Gourd Lanterns

5 Materials
$6
2 Hours
Easy

Over the years, I've carved pumpkins but I've never worked with gourds. While picking up gourds for another project, I really took the time to look at how beautiful they are and then idea hit me...

...what if I make lanterns using these beauties?

Step 1: Choose your gourd

A - this is a larger gourd with beautiful coloring

B - and I chose a much plainer gourd


A little fact - gourd and pumpkins are in the same family - Cucurbitacea - however, pumpkins can be eaten and gourd cannot be eaten. A squash is also in this family and they too can be eaten.

Step 2: Cut and clean the large gourds

1 - I used a serrated knife to cut a hole in the bottom

2 - As you can see, the inside is much like a pumpkin

3 - Using a large spoon and my hand, I cleaned the inside

4 - scraping away all of the "stuff" until it was clean

Step 2: Cut and clean the small gourds

1 - I used a serrated knife to cut a hole in the bottom

2 - the I scooped out the insides using a large spoon. You can see the insides are much denser than the other gourd

3 - Once the inside was clean, I cut off the top

4 - and I used a spoon and knife to cut away inside the top. The top didn't have any seeds and was "meatier".

5 - Once the top and bottom were clean I cut a hole through the middle inside

6 - I cut and scooped out the insides so you could see through the gourd

Step 3: Cleaning

1 - I filled a bucket with a gallon of water

2 - then added one cup of bleach

3 - I placed the gourds into the bucket and allowed them to soak about 10 minutes

4 - I removed them from the bucket and allowed them to dry

Step 4: Making the lantern - large gourd

For the first stripped gourd, I used a 1/2" drill bit and simply drilled random holes then I used a flat head screwdriver to clean the holes so there wasn't anything blocking them.

Since this was a new medium to me, I wanted to try staining the outside.

1 - I applied a walnut stain and allowed it to sit on the gourd about 2 minutes

2 - and then wiped it off. Not much of a difference.

For the other stripped gourd, I drew a design on the gourd and drilled holes using a smaller drill bit.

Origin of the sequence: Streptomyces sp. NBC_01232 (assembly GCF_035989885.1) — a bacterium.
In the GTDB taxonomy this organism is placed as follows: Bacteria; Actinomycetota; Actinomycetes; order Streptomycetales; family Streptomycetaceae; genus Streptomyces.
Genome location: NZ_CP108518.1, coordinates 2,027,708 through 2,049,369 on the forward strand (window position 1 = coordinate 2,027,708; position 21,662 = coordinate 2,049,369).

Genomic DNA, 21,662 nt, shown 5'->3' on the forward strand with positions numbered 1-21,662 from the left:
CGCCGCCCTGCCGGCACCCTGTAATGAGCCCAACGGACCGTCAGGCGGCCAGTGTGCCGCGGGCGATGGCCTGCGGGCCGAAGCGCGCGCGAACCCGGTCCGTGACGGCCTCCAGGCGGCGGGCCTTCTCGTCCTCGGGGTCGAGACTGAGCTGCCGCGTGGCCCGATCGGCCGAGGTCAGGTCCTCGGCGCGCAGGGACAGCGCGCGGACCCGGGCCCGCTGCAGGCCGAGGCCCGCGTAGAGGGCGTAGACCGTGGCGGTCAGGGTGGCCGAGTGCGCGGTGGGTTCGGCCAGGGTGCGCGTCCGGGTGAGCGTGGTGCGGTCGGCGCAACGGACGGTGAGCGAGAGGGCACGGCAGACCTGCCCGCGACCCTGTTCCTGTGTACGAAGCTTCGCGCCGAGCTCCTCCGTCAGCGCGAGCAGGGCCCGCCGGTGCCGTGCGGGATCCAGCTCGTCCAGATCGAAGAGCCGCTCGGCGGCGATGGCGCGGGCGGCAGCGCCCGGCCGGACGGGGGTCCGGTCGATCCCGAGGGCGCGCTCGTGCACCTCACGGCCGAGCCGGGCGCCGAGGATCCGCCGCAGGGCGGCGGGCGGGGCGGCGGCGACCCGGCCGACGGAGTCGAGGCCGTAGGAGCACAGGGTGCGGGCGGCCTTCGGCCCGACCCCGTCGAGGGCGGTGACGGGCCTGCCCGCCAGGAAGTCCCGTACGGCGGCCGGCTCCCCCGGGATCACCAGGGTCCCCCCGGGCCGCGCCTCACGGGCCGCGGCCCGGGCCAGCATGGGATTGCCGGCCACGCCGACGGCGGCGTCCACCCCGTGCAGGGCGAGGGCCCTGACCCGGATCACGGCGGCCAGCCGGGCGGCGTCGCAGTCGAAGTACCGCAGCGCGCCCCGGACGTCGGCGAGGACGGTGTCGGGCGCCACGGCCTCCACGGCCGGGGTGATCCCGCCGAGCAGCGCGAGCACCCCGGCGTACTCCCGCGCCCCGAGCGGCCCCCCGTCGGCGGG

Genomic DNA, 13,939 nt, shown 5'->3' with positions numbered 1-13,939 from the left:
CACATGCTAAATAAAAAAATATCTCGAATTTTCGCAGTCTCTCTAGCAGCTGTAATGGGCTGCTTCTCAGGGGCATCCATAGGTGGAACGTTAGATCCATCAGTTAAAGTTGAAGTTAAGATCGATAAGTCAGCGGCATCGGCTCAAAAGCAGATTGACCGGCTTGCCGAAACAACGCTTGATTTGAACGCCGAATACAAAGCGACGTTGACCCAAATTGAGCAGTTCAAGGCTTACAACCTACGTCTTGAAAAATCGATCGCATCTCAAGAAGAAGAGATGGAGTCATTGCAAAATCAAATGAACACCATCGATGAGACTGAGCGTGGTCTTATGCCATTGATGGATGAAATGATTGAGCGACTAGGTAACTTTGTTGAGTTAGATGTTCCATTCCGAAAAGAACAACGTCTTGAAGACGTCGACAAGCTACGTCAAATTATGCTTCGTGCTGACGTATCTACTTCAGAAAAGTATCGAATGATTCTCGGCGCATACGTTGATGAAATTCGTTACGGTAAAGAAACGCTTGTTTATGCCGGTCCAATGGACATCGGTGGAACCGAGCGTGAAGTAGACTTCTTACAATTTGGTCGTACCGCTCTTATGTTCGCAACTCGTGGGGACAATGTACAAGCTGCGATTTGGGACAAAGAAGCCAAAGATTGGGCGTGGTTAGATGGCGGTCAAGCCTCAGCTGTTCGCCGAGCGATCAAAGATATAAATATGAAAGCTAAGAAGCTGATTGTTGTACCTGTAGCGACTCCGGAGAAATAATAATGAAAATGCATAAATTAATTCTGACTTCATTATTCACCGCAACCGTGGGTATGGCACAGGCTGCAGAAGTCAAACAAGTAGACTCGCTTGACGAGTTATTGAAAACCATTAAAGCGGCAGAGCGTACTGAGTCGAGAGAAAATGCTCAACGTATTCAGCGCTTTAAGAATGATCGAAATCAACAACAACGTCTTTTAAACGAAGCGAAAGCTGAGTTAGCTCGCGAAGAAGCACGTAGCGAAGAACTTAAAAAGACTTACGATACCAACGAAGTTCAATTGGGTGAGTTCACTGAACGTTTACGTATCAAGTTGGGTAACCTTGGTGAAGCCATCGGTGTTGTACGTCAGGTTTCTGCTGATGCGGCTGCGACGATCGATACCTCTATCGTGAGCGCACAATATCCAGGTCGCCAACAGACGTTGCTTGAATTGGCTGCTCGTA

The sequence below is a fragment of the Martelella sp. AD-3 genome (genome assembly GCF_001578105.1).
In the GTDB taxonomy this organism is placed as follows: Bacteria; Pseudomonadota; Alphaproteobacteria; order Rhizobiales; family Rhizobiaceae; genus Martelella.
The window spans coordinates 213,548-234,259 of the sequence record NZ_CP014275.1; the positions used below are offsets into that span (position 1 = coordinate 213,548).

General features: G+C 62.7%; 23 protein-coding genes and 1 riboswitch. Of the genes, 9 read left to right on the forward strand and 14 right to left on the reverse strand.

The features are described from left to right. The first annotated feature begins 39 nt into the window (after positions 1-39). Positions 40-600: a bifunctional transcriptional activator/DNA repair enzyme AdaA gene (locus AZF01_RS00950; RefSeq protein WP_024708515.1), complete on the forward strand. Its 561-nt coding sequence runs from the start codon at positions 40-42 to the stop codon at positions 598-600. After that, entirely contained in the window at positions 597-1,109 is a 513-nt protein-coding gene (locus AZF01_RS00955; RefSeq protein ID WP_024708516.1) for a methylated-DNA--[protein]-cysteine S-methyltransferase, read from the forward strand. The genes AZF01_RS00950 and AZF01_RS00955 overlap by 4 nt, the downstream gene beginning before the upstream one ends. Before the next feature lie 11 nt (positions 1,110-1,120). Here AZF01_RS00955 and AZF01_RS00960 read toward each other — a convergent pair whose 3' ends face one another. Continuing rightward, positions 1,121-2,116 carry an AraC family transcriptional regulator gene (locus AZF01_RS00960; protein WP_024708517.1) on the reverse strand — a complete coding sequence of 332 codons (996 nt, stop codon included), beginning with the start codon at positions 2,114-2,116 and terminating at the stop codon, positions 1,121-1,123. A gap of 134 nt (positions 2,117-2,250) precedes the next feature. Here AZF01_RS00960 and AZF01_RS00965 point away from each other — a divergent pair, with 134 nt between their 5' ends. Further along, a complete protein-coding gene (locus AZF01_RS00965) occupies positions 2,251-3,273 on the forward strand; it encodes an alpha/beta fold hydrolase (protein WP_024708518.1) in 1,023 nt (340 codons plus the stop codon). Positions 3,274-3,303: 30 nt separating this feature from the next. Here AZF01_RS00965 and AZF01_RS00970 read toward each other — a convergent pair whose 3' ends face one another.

Then I used green craft paint and painted vines and leaves onto the gourd.

Step 4: Making the lantern - smaller gourd

I drew a free-hand design onto the gourd with a pencil

Then used two different size drill bit to follow the design

Step 5: Lights

For safety, I used battery operated tea lights in all the gourd lanterns.

I'm glad I experimented with gourds. They give a unique look to my fall decorations which I love.

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Have a question about this project?

3 of 7 questions
  • Mary
    on Sep 30, 2018

    How did you make those twine pumpkins on your mantle?

    • Wxw
      on Oct 22, 2018

      Love the twine pumpkins. Thinking ahead, i saved stems b4 discarding pumpkins from previous seasons. The stems dry out perfectly for a "real" touch! These twine "pumpkins" add great texture to easy homemade fabric pumpkins shown in our favorite upscale catalogs.

  • Susan
    on Sep 30, 2018

    Are the ones shown in the tutorial actually squash? My gourds look very different from these, and these look like butternut squash?

  • Victoria Bachlotte
    on Jan 4, 2020

    I might try this..... I am a little impatient though. Do you think a drimmel would work for carving designs on outside?

    Also did you notice a defference in light in places that were thinner?

Join the conversation

2 of 17 comments
  • Wxw
    on Oct 22, 2018

    Double duty for butternut squash . . . Butternut squash soup. So easy to make and great for a chilly fall dinner.

  • Mary
    on Nov 12, 2018

    Love it! I think that if I did this, it would never come out like yours... I might just try anyway!! Thank you!🦃

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